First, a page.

Counterfeit Books: Be on the lookout!

LOTOEarlier this week, Christianity Today reported that both Amazon and several of its third-party sellers sold counterfeit copies of Tish Harrison Warren’s Liturgy of the Ordinary. Warren issued a statement on her blog, as well as photos to help identify counterfeit copies of her book. According to Christianity Today, it is estimated that IVP Press has lost around $240,000 in retail sales over the past nine months as a result of these illegal sales—which also means no royalties for Warren.

Check out the links above for all the ugly (albeit informative) details, and head over to IVP Press to purchase the real version of Liturgy of the Ordinary at its current 40% off sale price of $9.60.  It’s an amazing piece of writing—one that Tish Harrison Warren and her publisher deserve to get paid for.

5 AM Theology

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Since the recent passing of a beloved Christian writer, a lot has been written in articles, blogs, and opinion columns about her theology, both in agreement and dissent. Her passing—and particularly the ensuing battle of beliefs—has led me to take a long look at my own theology, my own religious practices, and try to articulate the framework I operate in when I conceive of and talk about God. I’ve also reached the end of my Master’s coursework in theological studies. All combined, I’ve had a few things to think about lately.

My brain has been busily pulling out aspects of Christianity and sorting them into piles of “yeah, I believe that” and “no, I can’t go there.” It’s a healthy exercise, if tiring, and it’s one that everyone probably needs to do every few years. Like author Sarah Bessey says, “If our theology doesn’t shift and change over our lifetimes, then I have to wonder if we’re paying attention.”

I believe in a Holy Trinitarian God: Father, Son, and Holy Spirit. Three entities in perfect union with each other, mysteriously one. There are days, however, when I don’t believe God is triune. Honestly, some days it feels more like an idea cooked up by the Church Fathers than something revealed in Scripture. But as strange as it sounds, and as much Scripture and as many theological rabbit holes I have to dive into for a full explanation, I always return to an acceptance of God as three in one.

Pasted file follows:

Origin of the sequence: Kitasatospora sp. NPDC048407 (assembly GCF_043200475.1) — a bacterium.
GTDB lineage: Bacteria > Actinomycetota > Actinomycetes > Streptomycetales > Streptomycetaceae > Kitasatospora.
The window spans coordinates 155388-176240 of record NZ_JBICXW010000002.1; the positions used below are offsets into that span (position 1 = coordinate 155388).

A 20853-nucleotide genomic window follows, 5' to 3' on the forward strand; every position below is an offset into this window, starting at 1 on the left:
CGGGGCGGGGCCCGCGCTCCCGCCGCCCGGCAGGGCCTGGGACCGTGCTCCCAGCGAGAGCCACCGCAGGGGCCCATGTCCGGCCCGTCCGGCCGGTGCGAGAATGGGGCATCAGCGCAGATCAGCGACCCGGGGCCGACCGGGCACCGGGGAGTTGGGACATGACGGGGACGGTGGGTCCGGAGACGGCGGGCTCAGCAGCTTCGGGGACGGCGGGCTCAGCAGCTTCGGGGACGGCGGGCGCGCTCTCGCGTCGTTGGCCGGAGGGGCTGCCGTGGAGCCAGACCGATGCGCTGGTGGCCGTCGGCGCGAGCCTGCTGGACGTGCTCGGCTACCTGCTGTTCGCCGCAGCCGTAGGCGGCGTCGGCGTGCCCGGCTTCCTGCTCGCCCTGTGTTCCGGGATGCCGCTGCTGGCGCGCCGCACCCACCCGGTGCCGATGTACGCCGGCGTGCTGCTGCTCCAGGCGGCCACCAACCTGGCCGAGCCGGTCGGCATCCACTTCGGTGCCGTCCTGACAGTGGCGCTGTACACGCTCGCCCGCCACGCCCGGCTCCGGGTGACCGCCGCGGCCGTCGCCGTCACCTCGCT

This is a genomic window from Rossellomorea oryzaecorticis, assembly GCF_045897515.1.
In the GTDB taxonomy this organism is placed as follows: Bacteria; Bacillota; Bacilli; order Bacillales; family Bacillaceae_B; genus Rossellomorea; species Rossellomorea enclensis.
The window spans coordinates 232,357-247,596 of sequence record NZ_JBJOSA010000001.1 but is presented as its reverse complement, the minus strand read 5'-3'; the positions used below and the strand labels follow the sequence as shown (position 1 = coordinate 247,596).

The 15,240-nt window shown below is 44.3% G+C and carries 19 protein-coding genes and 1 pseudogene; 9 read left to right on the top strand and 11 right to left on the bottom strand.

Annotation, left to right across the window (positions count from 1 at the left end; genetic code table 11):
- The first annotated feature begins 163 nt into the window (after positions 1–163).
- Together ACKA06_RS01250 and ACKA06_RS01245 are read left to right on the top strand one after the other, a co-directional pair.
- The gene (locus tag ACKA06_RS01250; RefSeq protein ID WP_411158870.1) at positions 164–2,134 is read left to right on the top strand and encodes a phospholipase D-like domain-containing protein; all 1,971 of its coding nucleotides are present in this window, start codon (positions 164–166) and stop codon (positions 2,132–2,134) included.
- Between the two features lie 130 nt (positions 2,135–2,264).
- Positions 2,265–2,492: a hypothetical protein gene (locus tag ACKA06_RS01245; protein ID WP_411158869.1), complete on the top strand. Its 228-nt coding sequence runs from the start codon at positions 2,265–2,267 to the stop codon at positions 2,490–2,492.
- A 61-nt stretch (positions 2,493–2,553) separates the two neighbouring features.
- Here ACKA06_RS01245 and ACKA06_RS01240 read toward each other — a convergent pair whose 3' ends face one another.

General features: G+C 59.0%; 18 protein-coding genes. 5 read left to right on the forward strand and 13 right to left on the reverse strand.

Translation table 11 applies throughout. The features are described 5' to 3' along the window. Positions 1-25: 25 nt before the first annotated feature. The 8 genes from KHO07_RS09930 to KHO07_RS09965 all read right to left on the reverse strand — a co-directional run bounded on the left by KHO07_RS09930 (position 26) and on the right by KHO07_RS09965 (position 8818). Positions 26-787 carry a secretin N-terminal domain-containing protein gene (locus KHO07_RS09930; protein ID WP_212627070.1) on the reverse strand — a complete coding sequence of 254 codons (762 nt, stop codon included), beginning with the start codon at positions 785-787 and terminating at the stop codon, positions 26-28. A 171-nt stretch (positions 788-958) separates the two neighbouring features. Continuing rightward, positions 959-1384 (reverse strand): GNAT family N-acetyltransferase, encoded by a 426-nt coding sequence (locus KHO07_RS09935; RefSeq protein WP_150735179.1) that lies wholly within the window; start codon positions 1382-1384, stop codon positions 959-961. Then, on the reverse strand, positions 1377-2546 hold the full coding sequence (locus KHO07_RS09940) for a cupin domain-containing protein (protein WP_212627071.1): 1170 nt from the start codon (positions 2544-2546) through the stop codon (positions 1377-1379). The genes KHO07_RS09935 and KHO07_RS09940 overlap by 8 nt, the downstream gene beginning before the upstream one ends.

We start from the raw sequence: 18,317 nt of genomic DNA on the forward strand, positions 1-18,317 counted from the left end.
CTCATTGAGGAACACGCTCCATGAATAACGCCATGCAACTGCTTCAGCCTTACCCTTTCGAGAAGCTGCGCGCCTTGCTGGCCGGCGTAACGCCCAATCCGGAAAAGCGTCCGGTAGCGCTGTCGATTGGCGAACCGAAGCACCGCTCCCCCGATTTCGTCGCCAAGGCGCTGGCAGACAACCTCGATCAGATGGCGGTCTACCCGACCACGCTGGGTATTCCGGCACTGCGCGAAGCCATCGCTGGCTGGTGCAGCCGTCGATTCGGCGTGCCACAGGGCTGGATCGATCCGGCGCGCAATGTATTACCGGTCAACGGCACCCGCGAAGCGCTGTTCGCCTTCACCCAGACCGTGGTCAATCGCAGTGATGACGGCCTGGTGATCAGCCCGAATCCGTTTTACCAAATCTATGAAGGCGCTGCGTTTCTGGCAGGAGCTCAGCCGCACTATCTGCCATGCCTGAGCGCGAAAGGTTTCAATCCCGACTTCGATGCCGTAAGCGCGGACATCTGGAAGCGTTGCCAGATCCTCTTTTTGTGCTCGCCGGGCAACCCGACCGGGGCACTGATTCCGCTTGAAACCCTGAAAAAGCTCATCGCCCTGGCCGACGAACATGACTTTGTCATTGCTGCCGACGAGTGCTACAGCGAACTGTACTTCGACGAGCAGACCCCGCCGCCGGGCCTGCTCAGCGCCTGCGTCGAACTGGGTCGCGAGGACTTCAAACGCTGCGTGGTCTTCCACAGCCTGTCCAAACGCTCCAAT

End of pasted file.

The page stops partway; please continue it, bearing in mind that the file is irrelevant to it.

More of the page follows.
I do not believe God is male. I did, however, grow up in a church where God was referred to using only male pronouns and that is how I formed a vision of my relationship with God. I am not opposed to using the female pronouns to refer to God, I simply choose not to use them myself (as you’ve probably noticed). I am also not opposed to the neutral “Godself.” As with most things, I believe everyone should use whatever pronoun they’re most comfortable with when they speak of God. I choose to use male pronouns. Don’t hate me for it.

And don’t think it means I’m a complementarian. I do not believe God forbids women to preach to men in the church, be it from the pulpit or on the front steps. I’ve met too many women called by God to do both things.  In much the same way, I’ve met too many LGBTQ people who were called to preach for me to ever say that God doesn’t want them in the pulpit. People who are truly called to serve God–no matter who or where they are–will live out that call to God’s glory, and not for my (or anyone else’s) worldly approval.

I believe in Scripture. I believe that God inspired the writers of works included in the Bible and because of that, it should be viewed as holy. I believe the writers of Scripture wrote from Godly inspiration, but I also believe their writings reflect their distinctly male experience in an ancient society as part of a patriarchal culture. Holy? Most assuredly.  Completely devoid of gender and cultural biases? Um, no.

I believe Jesus’ crucifixion and resurrection were an act of salvific grace. I believe if I have genuine faith in God, Jesus, and the Spirit, I will show that faith through my actions. I do not believe that I will never act wrongly or badly, nor do I believe I can complete any activities to earn my forgiveness. My forgiveness was given through the death and resurrection of Christ. If there was anything I could do to earn God’s grace or lose God’s grace, then the death of Jesus on the cross was pointless.